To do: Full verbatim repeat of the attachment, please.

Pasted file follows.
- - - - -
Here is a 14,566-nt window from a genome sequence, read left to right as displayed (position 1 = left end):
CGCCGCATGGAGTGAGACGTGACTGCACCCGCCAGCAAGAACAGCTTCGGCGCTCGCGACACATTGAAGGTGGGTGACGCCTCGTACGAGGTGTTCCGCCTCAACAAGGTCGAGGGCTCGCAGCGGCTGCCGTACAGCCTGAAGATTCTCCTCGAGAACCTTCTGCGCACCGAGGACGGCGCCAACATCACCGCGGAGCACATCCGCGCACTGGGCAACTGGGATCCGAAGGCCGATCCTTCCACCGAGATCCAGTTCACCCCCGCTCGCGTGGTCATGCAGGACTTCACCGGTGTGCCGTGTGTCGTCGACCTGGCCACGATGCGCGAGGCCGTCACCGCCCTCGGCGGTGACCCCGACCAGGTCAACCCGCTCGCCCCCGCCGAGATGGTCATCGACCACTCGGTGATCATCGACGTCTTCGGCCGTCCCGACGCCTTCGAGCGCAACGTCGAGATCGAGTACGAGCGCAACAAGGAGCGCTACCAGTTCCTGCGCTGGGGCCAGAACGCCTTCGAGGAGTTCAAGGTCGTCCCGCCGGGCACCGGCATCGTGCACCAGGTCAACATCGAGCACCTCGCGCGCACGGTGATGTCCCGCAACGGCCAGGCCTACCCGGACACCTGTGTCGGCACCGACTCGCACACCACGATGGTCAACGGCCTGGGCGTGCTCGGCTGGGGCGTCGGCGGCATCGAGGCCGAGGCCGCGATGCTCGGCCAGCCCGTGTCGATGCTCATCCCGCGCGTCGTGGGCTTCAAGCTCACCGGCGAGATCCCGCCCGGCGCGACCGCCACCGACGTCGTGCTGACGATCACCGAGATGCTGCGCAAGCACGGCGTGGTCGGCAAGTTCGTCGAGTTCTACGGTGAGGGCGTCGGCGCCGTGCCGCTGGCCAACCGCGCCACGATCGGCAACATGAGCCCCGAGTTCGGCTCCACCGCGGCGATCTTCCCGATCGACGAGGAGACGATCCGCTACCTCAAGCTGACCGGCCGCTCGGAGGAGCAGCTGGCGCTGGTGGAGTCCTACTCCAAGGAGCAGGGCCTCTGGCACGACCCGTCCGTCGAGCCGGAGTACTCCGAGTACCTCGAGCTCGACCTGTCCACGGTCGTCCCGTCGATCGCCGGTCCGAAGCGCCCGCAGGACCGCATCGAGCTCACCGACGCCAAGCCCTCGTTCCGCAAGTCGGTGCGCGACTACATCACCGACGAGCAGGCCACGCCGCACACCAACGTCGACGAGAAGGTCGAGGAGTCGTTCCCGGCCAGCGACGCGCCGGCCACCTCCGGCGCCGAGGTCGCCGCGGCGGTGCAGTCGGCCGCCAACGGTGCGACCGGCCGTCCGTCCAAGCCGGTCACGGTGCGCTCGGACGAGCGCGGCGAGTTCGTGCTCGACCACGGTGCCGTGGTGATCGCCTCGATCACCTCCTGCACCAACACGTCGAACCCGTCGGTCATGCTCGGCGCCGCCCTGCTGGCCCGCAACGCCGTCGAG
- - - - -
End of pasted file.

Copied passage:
Here is a 14,566-nt window from a genome sequence, read left to right as displayed (position 1 = left end):
CGCCGCATGGAGTGAGACGTGACTGCACCCGCCAGCAAGAACAGCTTCGGCGCTCGCGACACATTGAAGGTGGGTGACGCCTCGTACGAGGTGTTCCGCCTCAACAAGGTCGAGGGCTCGCAGCGGCTGCCGTACAGCCTGAAGATTCTCCTCGAGAACCTTCTGCGCACCGAGGACGGCGCCAACATCACCGCGGAGCACATCCGCGCACTGGGCAACTGGGATCCGAAGGCCGATCCTTCCACCGAGATCCAGTTCACCCCCGCTCGCGTGGTCATGCAGGACTTCACCGGTGTGCCGTGTGTCGTCGACCTGGCCACGATGCGCGAGGCCGTCACCGCCCTCGGCGGTGACCCCGACCAGGTCAACCCGCTCGCCCCCGCCGAGATGGTCATCGACCACTCGGTGATCATCGACGTCTTCGGCCGTCCCGACGCCTTCGAGCGCAACGTCGAGATCGAGTACGAGCGCAACAAGGAGCGCTACCAGTTCCTGCGCTGGGGCCAGAACGCCTTCGAGGAGTTCAAGGTCGTCCCGCCGGGCACCGGCATCGTGCACCAGGTCAACATCGAGCACCTCGCGCGCACGGTGATGTCCCGCAACGGCCAGGCCTACCCGGACACCTGTGTCGGCACCGACTCGCACACCACGATGGTCAACGGCCTGGGCGTGCTCGGCTGGGGCGTCGGCGGCATCGAGGCCGAGGCCGCGATGCTCGGCCAGCCCGTGTCGATGCTCATCCCGCGCGTCGTGGGCTTCAAGCTCACCGGCGAGATCCCGCCCGGCGCGACCGCCACCGACGTCGTGCTGACGATCACCGAGATGCTGCGCAAGCACGGCGTGGTCGGCAAGTTCGTCGAGTTCTACGGTGAGGGCGTCGGCGCCGTGCCGCTGGCCAACCGCGCCACGATCGGCAACATGAGCCCCGAGTTCGGCTCCACCGCGGCGATCTTCCCGATCGACGAGGAGACGATCCGCTACCTCAAGCTGACCGGCCGCTCGGAGGAGCAGCTGGCGCTGGTGGAGTCCTACTCCAAGGAGCAGGGCCTCTGGCACGACCCGTCCGTCGAGCCGGAGTACTCCGAGTACCTCGAGCTCGACCTGTCCACGGTCGTCCCGTCGATCGCCGGTCCGAAGCGCCCGCAGGACCGCATCGAGCTCACCGACGCCAAGCCCTCGTTCCGCAAGTCGGTGCGCGACTACATCACCGACGAGCAGGCCACGCCGCACACCAACGTCGACGAGAAGGTCGAGGAGTCGTTCCCGGCCAGCGACGCGCCGGCCACCTCCGGCGCCGAGGTCGCCGCGGCGGTGCAGTCGGCCGCCAACGGTGCGACCGGCCGTCCGTCCAAGCCGGTCACGGTGCGCTCGGACGAGCGCGGCGAGTTCGTGCTCGACCACGGTGCCGTGGTGATCGCCTCGATCACCTCCTGCACCAACACGTCGAACCCGTCGGTCATGCTCGGCGCCGCCCTGCTGGCCCGCAACGCCGTCGAG